How EHR Priorities Have Shifted — and Why It Matters to Physicians

By Roland Therriault, President, InSync Healthcare Solutions
Twitter: @inSynchcs

What do physicians want in an EHR? If you asked doctors ten years ago, they would likely have listed many different features, applications or factors that shaped their technology purchases.

In 2010, CMS’ EHR Incentive program drove physicians to purchase technology that would help them demonstrate Stage 1 of “meaningful use.” Primarily focused on obtaining incentive payments, many physicians were less concerned about whether an EHR’s functionality aligned with collaborative care or easy access to patient data—a priority for today’s care environments.

As the industry turns the corner into 2020, increased focus on patient-centered care will necessitate that healthcare organizations consider what their patient care needs are today — and, more importantly, what they will be 10 years from now.

Research continues to suggest that EHRs in use today have room for improvement, which begs the question: What does the ideal EHR system look like today? By exploring industry trends and the ways physicians’ priorities have shifted, we can better grasp what is needed going forward.

Shifting Needs
When many physicians purchased their first EHRs, they were missing the proverbial crystal ball that could shed light into the rapid changes and developments that were coming for healthcare. Simply put, incentives reaching as much as $44,000 were top of mind, and providers were more concerned about deciding between cloud-based and on-premise EHRs than the role of interoperability in data sharing.

Healthcare priorities have continued to evolve and shift since that time. The industry has seen a surge in value-based care contracts and use of advanced technology — from EHRs and practice management systems to analytics solutions and telehealth programs. Interoperability is opening new doors to data sharing and communicating with stakeholders and patients, and the promise of artificial intelligence is top of mind for all stakeholders.

In another ten years, new manifestations of technology will likely emerge that are unimaginable today. And while physicians can’t totally predict the future, they can look to the past and extract some valuable wisdom.

Since 2010, physicians learned many EHR lessons the hard way, such as the danger of alert fatigue or the importance of having technology that streamlines documentation by eliminating the number of clicks needed. For example, if an EHR’s templates aren’t set up in a way that aligns with a physician’s workflow, documentation takes significantly longer than it should. Notably, a 2018 study by the Journal of American Medical Informatics Association (JAMIA) found that the longer a provider takes to document a patient visit, the greater the likelihood of error.

New Decade, New EHR
In June, the American Medical Association released guidelines for EHR vendors to prioritize going forward and provide truly patient-centered care.

At the top of the list are criteria that echo physicians’ real-life priorities: EHRs should enhance physician workflow, support care coordination and support team-based care. But that’s only the beginning of what physicians need.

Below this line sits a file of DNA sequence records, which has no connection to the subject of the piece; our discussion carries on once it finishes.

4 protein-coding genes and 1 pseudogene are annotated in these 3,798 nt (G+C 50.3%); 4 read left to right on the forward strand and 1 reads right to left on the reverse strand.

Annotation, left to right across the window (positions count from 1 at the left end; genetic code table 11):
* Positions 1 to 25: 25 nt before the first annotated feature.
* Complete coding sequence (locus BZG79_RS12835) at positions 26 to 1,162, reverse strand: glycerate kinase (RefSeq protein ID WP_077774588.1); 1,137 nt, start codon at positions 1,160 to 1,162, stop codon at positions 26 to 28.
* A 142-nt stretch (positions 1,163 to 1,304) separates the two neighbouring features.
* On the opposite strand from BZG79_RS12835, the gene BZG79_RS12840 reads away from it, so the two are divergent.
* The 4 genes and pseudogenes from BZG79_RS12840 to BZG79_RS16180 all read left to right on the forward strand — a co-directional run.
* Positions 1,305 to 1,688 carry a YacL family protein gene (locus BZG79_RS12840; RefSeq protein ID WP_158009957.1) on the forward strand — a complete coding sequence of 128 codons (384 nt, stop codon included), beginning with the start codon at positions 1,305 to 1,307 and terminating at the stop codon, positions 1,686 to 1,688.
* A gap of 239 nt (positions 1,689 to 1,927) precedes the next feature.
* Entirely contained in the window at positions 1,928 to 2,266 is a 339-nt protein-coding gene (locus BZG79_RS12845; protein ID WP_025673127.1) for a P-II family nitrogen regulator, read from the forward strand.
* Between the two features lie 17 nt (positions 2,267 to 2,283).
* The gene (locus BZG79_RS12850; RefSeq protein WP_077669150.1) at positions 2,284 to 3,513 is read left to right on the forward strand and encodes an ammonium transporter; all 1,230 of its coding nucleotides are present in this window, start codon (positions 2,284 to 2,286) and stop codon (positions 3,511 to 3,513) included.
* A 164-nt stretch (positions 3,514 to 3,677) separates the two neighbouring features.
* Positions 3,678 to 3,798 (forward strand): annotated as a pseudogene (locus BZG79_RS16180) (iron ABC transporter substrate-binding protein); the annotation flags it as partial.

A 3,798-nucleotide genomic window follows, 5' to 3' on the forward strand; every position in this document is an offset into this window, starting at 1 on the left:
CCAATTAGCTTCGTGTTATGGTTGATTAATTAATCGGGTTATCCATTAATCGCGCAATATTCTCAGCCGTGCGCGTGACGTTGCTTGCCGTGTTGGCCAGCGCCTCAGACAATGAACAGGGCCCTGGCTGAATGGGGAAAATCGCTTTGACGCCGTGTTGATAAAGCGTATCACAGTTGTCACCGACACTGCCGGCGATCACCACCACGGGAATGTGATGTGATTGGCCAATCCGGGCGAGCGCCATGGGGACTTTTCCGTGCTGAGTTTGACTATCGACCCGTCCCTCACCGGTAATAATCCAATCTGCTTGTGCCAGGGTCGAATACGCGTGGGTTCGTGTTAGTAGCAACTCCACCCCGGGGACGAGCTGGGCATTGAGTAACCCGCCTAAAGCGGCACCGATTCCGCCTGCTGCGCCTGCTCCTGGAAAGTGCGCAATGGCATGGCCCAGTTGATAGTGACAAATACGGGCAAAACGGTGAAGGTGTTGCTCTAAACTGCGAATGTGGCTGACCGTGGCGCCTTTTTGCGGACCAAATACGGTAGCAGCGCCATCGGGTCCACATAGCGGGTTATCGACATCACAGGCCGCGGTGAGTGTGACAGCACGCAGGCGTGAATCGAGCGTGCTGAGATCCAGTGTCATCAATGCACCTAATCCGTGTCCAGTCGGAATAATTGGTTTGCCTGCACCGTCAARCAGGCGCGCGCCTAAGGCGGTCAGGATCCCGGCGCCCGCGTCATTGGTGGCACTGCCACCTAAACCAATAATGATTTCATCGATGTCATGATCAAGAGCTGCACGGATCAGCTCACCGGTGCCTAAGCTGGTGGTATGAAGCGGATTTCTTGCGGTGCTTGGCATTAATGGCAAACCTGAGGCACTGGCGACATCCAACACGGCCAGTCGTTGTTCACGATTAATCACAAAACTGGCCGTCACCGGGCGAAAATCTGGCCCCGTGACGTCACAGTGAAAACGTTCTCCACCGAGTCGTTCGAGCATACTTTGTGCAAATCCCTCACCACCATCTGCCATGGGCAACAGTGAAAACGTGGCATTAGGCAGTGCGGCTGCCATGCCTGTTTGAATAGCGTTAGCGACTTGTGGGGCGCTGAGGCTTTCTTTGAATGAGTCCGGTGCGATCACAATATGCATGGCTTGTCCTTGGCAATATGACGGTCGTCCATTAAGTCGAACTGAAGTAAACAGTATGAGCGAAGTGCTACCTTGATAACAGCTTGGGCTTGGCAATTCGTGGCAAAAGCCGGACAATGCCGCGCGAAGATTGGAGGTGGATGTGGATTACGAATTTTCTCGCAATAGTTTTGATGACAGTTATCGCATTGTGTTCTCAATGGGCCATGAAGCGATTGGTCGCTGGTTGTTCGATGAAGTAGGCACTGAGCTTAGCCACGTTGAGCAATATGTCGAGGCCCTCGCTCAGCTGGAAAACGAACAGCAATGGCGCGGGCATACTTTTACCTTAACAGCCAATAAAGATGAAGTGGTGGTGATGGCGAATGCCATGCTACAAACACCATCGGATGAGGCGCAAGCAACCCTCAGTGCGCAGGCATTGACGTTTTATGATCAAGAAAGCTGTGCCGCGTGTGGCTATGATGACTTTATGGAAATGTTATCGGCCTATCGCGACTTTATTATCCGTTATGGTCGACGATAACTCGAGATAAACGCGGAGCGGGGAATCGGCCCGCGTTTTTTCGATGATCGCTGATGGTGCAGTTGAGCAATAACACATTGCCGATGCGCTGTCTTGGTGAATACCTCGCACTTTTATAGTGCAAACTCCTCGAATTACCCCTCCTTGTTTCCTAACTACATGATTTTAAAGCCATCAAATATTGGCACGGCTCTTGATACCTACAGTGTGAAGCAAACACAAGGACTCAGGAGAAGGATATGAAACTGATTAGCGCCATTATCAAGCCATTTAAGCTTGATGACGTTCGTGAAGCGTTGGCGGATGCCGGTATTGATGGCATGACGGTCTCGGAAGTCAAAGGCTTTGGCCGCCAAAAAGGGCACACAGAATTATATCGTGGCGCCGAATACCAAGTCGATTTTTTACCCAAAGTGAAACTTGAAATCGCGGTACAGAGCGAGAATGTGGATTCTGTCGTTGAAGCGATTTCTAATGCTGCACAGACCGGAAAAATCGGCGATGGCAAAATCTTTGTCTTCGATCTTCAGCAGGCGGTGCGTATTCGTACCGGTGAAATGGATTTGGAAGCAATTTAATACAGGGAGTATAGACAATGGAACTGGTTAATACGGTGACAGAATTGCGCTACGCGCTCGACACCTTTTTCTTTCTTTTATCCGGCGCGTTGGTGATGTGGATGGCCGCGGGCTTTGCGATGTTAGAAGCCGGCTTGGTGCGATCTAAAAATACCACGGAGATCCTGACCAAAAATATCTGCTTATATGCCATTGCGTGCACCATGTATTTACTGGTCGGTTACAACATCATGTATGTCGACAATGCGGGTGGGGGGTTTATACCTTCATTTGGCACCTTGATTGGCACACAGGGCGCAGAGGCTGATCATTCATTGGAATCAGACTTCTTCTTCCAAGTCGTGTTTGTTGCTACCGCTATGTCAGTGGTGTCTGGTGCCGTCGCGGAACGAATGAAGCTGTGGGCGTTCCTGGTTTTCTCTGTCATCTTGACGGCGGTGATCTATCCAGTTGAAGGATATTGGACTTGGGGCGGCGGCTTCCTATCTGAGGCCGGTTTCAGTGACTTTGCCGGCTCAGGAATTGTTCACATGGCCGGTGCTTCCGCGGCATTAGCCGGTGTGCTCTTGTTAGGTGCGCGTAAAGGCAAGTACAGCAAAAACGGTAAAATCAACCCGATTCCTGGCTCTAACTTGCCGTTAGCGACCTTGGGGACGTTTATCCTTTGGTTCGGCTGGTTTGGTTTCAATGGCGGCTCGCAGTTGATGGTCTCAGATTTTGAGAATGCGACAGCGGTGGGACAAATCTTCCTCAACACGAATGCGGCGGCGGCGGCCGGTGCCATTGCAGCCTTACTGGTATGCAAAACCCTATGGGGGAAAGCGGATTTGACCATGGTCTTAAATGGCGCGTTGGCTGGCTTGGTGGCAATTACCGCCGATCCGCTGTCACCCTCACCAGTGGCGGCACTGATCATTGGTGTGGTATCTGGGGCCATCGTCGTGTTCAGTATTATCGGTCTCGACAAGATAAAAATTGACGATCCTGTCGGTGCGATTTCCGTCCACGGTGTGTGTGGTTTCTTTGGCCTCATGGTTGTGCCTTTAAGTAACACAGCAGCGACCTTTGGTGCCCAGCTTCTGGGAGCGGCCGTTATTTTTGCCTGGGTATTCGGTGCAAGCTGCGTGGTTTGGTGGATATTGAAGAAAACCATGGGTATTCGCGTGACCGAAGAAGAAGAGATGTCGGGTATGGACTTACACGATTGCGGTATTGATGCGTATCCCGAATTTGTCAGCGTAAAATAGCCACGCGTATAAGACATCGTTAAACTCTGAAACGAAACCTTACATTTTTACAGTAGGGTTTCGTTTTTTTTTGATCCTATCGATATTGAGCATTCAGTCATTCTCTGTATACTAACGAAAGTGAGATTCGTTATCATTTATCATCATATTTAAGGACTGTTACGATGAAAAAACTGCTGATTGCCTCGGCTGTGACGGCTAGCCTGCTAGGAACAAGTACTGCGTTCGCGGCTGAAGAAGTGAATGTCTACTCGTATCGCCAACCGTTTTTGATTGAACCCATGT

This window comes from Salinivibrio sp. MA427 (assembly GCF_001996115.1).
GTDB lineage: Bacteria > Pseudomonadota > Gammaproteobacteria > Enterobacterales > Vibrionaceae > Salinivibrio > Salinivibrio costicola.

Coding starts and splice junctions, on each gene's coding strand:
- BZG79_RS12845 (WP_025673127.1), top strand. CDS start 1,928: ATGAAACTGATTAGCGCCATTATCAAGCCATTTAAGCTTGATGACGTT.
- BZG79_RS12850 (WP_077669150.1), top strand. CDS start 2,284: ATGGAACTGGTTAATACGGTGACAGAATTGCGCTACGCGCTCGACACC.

The good news is that technological advancement is enabling healthcare organizations to extract greater value from their EHR investments than ever before. Here are some of the features that the ideal EHR will possess in the coming decade:

  1. Tailored workflows. EHRs made by large vendors are great, but physicians need systems that accommodate their real life — and are scaled to the needs of physicians, not just large hospital systems.
  2. Smarter alerts. The most effective EHRs are those with built-in capabilities that support physicians when they need it. Notifications are a big part of this equation. Physicians rely on medication or allergy alerts to ensure they don’t make critical mistakes. EHRs must be equipped with as few distracting clinical-decision support alerts as possible, so physicians aren’t just reading (and skipping over) important information when caring for patients.
  3. Specialty adaptions. Every medical group has its own clinical workflow. Consequently, an EHR that might be right for a primary-care provider isn’t necessarily right for a physical therapy practice or a behavioral health provider. Every specialty should seek out a vendor that understands its unique needs and has worked with similar practices that are willing to make a recommendation. In addition, providers should only work with vendors that understand how technology needs to support regulatory compliance.
  4. Flexibility. Healthcare regulations are fluid, even as patient care needs remain the same. Moving forward, healthcare providers need their vendors and EHRs to be flexible — for example, by featuring customizable interfaces that can be upgraded or modified as needed.
  5. Collaborative-care support. Healthcare organizations cannot exist in silos in the information age. Physicians and other providers must become more collaborative to align with the goals of value-based care, even if they’re not enrolled in an Accountable Care Organization (ACO) or similar partnership. The ideal EHR isn’t just interoperable per updated HL7 and/or other standards; it supports information sharing through the use of smart scheduling applications, push/pull clinical notifications and other features.

Physicians wish lists are always shifting. But having an EHR that supports today’s clinical and operational needs is the only want to provide consistently high-quality care.